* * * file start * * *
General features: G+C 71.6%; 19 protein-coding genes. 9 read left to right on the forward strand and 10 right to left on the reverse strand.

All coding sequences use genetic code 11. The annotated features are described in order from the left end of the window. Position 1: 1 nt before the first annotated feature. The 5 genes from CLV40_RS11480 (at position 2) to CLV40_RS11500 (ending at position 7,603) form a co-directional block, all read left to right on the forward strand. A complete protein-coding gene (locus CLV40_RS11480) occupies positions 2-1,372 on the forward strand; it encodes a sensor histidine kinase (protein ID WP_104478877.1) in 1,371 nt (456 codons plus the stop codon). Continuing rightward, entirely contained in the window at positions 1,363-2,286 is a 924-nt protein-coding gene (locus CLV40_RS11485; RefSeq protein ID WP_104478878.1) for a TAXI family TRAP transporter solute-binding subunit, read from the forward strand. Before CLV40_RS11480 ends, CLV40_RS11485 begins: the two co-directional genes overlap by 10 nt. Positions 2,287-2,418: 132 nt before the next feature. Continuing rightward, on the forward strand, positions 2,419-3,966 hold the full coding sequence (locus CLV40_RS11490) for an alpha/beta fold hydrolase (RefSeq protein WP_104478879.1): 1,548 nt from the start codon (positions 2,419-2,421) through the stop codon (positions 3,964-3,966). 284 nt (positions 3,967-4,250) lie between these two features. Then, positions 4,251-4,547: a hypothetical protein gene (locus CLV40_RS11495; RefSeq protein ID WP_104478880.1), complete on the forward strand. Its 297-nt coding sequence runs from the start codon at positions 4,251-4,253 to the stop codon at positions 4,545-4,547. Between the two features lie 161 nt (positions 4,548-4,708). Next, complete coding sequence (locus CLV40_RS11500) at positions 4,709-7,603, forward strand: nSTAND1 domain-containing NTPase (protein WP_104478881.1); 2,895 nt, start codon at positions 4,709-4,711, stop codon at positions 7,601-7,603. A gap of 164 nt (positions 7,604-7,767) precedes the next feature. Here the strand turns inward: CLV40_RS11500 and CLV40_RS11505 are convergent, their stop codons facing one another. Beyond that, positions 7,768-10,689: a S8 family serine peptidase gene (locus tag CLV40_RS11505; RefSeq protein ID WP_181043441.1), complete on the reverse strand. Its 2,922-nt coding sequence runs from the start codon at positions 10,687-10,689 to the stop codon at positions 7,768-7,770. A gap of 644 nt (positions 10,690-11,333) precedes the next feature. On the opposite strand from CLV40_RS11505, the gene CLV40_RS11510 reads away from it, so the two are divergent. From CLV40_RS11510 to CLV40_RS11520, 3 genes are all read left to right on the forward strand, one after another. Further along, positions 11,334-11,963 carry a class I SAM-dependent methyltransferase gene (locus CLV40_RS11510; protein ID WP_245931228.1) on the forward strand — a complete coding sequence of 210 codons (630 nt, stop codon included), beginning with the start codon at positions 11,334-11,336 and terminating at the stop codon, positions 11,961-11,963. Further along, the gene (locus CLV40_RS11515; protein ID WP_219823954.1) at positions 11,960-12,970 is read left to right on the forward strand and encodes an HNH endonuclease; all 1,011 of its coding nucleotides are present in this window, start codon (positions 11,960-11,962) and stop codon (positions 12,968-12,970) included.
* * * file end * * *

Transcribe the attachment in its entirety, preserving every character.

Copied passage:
General features: G+C 71.6%; 19 protein-coding genes. 9 read left to right on the forward strand and 10 right to left on the reverse strand.

All coding sequences use genetic code 11. The annotated features are described in order from the left end of the window. Position 1: 1 nt before the first annotated feature. The 5 genes from CLV40_RS11480 (at position 2) to CLV40_RS11500 (ending at position 7,603) form a co-directional block, all read left to right on the forward strand. A complete protein-coding gene (locus CLV40_RS11480) occupies positions 2-1,372 on the forward strand; it encodes a sensor histidine kinase (protein ID WP_104478877.1) in 1,371 nt (456 codons plus the stop codon). Continuing rightward, entirely contained in the window at positions 1,363-2,286 is a 924-nt protein-coding gene (locus CLV40_RS11485; RefSeq protein ID WP_104478878.1) for a TAXI family TRAP transporter solute-binding subunit, read from the forward strand. Before CLV40_RS11480 ends, CLV40_RS11485 begins: the two co-directional genes overlap by 10 nt. Positions 2,287-2,418: 132 nt before the next feature. Continuing rightward, on the forward strand, positions 2,419-3,966 hold the full coding sequence (locus CLV40_RS11490) for an alpha/beta fold hydrolase (RefSeq protein WP_104478879.1): 1,548 nt from the start codon (positions 2,419-2,421) through the stop codon (positions 3,964-3,966). 284 nt (positions 3,967-4,250) lie between these two features. Then, positions 4,251-4,547: a hypothetical protein gene (locus CLV40_RS11495; RefSeq protein ID WP_104478880.1), complete on the forward strand. Its 297-nt coding sequence runs from the start codon at positions 4,251-4,253 to the stop codon at positions 4,545-4,547. Between the two features lie 161 nt (positions 4,548-4,708). Next, complete coding sequence (locus CLV40_RS11500) at positions 4,709-7,603, forward strand: nSTAND1 domain-containing NTPase (protein WP_104478881.1); 2,895 nt, start codon at positions 4,709-4,711, stop codon at positions 7,601-7,603. A gap of 164 nt (positions 7,604-7,767) precedes the next feature. Here the strand turns inward: CLV40_RS11500 and CLV40_RS11505 are convergent, their stop codons facing one another. Beyond that, positions 7,768-10,689: a S8 family serine peptidase gene (locus tag CLV40_RS11505; RefSeq protein ID WP_181043441.1), complete on the reverse strand. Its 2,922-nt coding sequence runs from the start codon at positions 10,687-10,689 to the stop codon at positions 7,768-7,770. A gap of 644 nt (positions 10,690-11,333) precedes the next feature. On the opposite strand from CLV40_RS11505, the gene CLV40_RS11510 reads away from it, so the two are divergent. From CLV40_RS11510 to CLV40_RS11520, 3 genes are all read left to right on the forward strand, one after another. Further along, positions 11,334-11,963 carry a class I SAM-dependent methyltransferase gene (locus CLV40_RS11510; protein ID WP_245931228.1) on the forward strand — a complete coding sequence of 210 codons (630 nt, stop codon included), beginning with the start codon at positions 11,334-11,336 and terminating at the stop codon, positions 11,961-11,963. Further along, the gene (locus CLV40_RS11515; protein ID WP_219823954.1) at positions 11,960-12,970 is read left to right on the forward strand and encodes an HNH endonuclease; all 1,011 of its coding nucleotides are present in this window, start codon (positions 11,960-11,962) and stop codon (positions 12,968-12,970) included.